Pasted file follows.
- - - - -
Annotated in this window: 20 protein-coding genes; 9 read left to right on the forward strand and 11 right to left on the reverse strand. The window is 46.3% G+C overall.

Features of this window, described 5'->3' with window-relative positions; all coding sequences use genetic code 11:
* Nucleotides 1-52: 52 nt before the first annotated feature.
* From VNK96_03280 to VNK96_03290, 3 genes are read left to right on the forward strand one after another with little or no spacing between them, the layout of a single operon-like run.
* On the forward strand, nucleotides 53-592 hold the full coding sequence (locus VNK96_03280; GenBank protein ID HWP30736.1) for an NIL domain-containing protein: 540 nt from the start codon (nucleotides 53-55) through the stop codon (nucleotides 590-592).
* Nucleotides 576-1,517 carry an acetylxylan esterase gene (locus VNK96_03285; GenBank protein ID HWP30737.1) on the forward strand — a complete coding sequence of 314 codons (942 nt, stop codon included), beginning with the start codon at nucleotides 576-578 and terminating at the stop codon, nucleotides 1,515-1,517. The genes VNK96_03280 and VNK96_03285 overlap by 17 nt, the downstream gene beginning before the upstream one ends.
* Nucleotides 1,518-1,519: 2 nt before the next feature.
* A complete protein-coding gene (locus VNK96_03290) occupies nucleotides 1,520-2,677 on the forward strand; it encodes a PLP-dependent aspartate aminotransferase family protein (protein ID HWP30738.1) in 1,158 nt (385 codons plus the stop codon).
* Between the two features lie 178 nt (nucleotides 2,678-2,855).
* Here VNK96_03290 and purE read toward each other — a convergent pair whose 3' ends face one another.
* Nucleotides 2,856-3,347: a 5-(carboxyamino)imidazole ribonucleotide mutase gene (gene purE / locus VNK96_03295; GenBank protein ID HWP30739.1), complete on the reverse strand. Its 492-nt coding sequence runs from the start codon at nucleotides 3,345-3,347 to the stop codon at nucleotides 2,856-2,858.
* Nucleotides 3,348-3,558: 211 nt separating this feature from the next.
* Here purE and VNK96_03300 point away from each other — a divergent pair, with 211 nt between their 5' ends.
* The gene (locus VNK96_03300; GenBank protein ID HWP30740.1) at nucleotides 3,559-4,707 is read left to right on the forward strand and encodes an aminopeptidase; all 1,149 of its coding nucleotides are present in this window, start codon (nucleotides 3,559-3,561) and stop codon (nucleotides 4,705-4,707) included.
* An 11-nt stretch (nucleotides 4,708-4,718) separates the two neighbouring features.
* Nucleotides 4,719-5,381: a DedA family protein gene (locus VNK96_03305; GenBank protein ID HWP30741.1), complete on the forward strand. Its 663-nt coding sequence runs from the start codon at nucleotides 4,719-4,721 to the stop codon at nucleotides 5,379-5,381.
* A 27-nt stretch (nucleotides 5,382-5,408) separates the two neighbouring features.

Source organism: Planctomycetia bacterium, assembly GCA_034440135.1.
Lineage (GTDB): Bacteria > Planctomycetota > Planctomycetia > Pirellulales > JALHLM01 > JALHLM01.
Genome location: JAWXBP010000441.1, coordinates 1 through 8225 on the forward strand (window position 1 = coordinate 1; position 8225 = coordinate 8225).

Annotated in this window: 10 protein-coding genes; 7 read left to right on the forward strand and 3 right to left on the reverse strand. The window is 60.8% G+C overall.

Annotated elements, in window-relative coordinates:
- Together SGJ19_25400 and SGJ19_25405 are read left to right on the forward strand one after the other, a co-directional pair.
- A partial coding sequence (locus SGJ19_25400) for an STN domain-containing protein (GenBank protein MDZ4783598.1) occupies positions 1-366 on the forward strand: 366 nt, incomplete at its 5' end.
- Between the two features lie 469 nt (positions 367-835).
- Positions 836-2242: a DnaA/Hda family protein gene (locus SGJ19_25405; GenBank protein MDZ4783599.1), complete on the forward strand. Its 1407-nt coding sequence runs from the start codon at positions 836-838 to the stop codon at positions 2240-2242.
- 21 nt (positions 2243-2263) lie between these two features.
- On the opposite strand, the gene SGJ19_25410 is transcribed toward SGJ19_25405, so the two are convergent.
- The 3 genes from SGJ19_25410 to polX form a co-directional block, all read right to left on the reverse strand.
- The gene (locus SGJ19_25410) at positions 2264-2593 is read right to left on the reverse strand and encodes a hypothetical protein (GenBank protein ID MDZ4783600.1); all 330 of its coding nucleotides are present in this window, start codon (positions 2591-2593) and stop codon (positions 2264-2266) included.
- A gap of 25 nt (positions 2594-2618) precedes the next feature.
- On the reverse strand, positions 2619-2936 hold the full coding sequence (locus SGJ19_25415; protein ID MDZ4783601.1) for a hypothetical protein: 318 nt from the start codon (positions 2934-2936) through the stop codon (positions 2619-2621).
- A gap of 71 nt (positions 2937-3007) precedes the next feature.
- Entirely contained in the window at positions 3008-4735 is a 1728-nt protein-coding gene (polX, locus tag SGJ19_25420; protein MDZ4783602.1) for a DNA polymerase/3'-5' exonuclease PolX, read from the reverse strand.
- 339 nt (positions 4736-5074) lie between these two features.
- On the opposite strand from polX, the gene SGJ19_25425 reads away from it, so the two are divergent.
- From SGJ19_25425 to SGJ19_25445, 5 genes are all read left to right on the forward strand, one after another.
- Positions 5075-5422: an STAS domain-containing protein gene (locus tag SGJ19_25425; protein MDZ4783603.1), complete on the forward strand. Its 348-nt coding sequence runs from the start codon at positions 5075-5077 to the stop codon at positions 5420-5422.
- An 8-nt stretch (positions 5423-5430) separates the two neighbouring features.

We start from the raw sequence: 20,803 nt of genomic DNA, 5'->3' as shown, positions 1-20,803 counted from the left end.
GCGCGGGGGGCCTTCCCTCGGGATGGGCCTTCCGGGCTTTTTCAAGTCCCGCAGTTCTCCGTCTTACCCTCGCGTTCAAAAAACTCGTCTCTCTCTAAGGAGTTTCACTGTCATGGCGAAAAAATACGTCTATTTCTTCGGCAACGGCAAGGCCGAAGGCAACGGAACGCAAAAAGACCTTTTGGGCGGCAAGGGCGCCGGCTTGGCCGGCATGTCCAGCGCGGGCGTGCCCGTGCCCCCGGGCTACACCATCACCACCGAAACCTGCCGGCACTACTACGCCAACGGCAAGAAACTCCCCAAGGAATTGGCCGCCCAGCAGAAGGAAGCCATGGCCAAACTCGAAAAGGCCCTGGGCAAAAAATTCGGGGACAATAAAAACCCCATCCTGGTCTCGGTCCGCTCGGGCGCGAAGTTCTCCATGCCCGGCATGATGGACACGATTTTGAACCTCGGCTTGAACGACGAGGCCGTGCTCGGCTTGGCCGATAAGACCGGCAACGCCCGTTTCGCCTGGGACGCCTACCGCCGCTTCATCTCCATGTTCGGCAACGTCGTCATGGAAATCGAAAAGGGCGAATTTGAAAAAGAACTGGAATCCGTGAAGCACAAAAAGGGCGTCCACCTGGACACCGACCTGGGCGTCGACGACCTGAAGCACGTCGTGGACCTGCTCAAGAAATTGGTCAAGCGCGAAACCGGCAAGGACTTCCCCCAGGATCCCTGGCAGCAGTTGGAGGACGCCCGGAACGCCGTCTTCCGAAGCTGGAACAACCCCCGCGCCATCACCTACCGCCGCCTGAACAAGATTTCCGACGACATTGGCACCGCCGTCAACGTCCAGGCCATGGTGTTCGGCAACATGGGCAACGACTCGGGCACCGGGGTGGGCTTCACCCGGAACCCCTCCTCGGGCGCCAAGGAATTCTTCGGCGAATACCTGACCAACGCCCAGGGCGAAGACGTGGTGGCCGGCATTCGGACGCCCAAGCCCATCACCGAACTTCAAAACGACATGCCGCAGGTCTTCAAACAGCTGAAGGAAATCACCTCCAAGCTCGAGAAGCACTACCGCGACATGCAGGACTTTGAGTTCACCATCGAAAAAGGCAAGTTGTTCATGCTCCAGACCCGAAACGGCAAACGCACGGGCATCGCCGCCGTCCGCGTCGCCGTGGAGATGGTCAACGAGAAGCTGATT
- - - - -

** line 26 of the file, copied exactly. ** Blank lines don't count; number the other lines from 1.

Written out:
- Positions 836-2242: a DnaA/Hda family protein gene (locus SGJ19_25405; GenBank protein MDZ4783599.1), complete on the forward strand. Its 1407-nt coding sequence runs from the start codon at positions 836-838 to the stop codon at positions 2240-2242.